Litigation Release No. 24426 / March 18, 2019
Securities and Exchange Commission v. Kent R.E. Whitney, David Lee Parrish, The Church for the Healthy Self a/k/a CHS Trust, and CHS Asset Management Inc., No. 8:19-civ-499 (C.D. Ca. filed Mar. 13, 2019)
The Securities and Exchange Commission announced fraud charges and an asset freeze against the operators of a $25 million Ponzi scheme falsely promising high annual returns with minimal to no risk to investors in the Vietnamese community of Orange County, California.
The SEC alleges that Kent R.E. Whitney founded The Church for the Healthy Self three months after being released from federal prison for orchestrating a prior investment scheme involving commodities. According to the SEC, the Church for the Healthy Self’s investment program, CHS Trust, promised investors tax-deductible, guaranteed, and insured returns of at least 12%, through reinsurance investments and options trading. David Lee Parrish, who assisted Whitney’s earlier fraud, joined his friend as a co-pastor of The Church for the Healthy Self and as the purported director of CHS Trust. Whitney and Parrish primarily targeted Vietnamese investors through extensive radio and television advertisements touting CHS Trust. Instead of generating the promised guaranteed profits, Whitney and Parrish stole millions of dollars of investor funds and paid returns through Ponzi payments. Earlier this month, the FBI obtained a criminal seizure of the funds in CHS Trust’s main account, citing potential violations of federal wire fraud and money laundering statutes as the predicate for the seizure. Despite the FBI seizure, Whitney and Parrish continued to solicit investors.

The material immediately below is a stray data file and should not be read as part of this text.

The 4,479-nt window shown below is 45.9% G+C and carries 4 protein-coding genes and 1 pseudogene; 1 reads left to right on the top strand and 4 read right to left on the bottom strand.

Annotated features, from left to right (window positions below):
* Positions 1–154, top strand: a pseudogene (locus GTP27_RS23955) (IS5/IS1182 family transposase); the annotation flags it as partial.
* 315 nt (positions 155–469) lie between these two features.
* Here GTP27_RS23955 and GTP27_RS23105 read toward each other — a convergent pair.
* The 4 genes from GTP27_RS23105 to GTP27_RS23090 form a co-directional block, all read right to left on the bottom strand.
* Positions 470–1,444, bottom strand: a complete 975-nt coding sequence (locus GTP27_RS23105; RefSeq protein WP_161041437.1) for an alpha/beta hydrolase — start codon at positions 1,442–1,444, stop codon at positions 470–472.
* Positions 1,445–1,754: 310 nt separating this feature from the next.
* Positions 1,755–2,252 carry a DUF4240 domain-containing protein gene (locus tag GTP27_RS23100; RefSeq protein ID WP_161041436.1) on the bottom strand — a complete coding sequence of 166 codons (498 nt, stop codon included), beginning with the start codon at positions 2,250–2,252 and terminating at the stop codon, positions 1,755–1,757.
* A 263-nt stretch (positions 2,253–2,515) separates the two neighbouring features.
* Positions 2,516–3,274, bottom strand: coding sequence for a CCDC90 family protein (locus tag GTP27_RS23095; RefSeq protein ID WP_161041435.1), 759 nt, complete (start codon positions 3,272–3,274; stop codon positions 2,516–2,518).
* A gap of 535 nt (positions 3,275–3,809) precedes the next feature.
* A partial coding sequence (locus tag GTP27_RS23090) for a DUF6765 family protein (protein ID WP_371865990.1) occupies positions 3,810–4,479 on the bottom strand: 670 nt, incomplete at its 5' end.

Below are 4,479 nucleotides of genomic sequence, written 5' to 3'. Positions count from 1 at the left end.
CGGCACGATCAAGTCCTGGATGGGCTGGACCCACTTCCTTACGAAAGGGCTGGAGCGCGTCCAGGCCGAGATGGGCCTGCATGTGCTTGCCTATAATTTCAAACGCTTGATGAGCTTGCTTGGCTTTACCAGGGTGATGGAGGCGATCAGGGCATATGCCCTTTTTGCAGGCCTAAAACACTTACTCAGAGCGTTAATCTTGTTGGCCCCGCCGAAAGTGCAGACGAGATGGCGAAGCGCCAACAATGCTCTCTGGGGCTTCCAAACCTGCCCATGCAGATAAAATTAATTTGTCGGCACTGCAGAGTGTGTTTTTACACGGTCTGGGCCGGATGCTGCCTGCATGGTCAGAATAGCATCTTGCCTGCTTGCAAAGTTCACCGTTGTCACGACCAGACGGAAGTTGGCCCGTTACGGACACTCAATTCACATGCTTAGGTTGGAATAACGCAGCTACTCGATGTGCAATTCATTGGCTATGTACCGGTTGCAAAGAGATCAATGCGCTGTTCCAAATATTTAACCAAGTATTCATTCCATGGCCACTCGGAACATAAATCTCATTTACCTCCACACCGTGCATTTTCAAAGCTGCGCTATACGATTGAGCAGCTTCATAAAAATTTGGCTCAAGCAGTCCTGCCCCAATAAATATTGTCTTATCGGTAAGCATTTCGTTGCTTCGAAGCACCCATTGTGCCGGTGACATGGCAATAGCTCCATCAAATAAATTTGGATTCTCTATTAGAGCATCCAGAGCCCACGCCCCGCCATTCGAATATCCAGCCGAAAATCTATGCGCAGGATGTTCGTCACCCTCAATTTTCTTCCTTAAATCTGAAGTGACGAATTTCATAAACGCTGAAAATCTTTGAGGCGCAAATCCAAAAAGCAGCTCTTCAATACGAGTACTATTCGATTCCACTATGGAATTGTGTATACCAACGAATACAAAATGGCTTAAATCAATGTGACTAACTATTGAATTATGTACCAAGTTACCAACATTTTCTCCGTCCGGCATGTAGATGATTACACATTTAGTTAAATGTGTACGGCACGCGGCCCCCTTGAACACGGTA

The SEC alleges that the defendants violated the antifraud provisions of Section 17(a) of the Securities Act of 1933 and Section 10(b) of the Securities Exchange Act of 1934 and Rule 10b-5 thereunder. The SEC is seeking permanent injunctions, disgorgement, and civil penalties against the defendants.
On March 14, 2019, the Honorable Judge James V. Selna of the U.S. District Court for the Central District of California granted the SEC’s request for a temporary restraining order and asset freeze.
The SEC’s investigation was conducted by Jason Rose and Ty Martinez and supervised by David Reece of the Fort Worth office. The litigation is being conducted by Jennifer Reece and supervised by B. David Fraser.